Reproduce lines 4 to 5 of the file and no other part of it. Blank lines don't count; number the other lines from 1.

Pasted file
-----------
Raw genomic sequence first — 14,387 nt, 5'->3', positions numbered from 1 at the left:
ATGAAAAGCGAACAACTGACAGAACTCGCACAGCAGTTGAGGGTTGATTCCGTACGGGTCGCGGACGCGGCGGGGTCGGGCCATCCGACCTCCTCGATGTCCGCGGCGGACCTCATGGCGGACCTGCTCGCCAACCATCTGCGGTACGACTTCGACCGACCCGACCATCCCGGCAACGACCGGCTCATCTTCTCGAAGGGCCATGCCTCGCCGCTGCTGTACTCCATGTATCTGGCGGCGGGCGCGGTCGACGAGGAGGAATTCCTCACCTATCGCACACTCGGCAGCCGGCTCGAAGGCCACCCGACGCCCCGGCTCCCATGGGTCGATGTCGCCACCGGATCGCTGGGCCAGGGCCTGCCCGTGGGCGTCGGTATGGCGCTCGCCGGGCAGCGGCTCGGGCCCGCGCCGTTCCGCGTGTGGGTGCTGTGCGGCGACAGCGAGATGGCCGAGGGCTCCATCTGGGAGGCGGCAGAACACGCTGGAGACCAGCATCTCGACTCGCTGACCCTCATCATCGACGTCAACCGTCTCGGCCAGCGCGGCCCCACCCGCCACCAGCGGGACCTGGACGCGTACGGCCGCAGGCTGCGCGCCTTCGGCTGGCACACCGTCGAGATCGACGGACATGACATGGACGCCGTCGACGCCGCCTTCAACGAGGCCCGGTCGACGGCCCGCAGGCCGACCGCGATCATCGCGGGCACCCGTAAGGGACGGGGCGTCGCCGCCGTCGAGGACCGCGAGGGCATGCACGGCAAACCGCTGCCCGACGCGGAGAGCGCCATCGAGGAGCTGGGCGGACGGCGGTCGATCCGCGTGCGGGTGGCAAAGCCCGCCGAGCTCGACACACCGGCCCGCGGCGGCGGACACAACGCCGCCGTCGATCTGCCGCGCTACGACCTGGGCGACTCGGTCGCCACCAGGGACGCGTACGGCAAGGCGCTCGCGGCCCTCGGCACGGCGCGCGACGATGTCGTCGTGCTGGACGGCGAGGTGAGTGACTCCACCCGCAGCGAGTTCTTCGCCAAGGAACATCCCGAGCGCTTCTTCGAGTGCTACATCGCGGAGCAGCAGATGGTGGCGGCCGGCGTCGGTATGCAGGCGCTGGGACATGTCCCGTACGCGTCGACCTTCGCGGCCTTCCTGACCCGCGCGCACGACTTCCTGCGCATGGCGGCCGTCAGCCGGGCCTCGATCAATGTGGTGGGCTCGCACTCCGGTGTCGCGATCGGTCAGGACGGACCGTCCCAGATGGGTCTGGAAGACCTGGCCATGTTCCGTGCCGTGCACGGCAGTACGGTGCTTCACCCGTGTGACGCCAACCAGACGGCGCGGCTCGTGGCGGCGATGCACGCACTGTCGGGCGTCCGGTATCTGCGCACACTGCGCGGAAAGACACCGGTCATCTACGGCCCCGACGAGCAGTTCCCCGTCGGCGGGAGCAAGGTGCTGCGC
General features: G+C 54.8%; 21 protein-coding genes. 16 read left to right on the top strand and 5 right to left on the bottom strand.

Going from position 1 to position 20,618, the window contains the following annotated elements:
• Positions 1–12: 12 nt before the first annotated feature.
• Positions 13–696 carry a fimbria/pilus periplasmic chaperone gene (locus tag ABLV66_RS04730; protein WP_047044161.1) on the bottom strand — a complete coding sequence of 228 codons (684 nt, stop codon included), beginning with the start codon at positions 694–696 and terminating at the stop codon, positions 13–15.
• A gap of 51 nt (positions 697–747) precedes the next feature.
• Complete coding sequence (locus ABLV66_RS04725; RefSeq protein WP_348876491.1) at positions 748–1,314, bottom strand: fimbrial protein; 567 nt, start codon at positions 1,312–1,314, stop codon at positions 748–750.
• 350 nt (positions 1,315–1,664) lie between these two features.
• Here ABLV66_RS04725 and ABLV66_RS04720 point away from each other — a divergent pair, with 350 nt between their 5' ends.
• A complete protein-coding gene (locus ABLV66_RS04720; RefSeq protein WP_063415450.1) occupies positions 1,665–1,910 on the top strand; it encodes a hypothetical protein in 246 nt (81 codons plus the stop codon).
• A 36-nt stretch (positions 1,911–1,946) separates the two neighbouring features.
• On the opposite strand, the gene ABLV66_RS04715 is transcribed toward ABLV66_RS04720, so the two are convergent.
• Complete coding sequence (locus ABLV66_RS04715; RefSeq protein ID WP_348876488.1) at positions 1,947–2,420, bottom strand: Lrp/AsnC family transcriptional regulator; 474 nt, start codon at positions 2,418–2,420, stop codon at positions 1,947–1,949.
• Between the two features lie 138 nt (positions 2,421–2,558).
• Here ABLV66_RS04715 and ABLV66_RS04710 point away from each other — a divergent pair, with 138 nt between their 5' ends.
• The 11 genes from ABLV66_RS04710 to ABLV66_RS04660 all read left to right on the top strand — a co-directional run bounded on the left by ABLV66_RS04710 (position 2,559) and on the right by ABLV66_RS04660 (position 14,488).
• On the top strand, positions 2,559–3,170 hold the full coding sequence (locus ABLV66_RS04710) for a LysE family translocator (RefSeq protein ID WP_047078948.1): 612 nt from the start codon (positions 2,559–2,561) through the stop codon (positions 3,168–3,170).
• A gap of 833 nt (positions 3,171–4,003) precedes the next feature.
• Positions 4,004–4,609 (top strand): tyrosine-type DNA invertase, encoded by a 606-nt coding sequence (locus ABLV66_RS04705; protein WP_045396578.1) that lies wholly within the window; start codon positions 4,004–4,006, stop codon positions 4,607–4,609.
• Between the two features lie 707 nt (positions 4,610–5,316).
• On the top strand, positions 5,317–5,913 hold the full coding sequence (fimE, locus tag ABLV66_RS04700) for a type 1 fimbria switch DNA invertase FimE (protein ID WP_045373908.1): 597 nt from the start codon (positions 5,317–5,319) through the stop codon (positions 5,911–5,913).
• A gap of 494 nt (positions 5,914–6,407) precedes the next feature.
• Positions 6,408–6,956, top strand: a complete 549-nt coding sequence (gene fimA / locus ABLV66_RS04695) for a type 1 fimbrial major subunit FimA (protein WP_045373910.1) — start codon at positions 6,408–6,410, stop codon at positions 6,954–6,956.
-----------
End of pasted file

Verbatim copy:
Going from position 1 to position 20,618, the window contains the following annotated elements:
• Positions 1–12: 12 nt before the first annotated feature.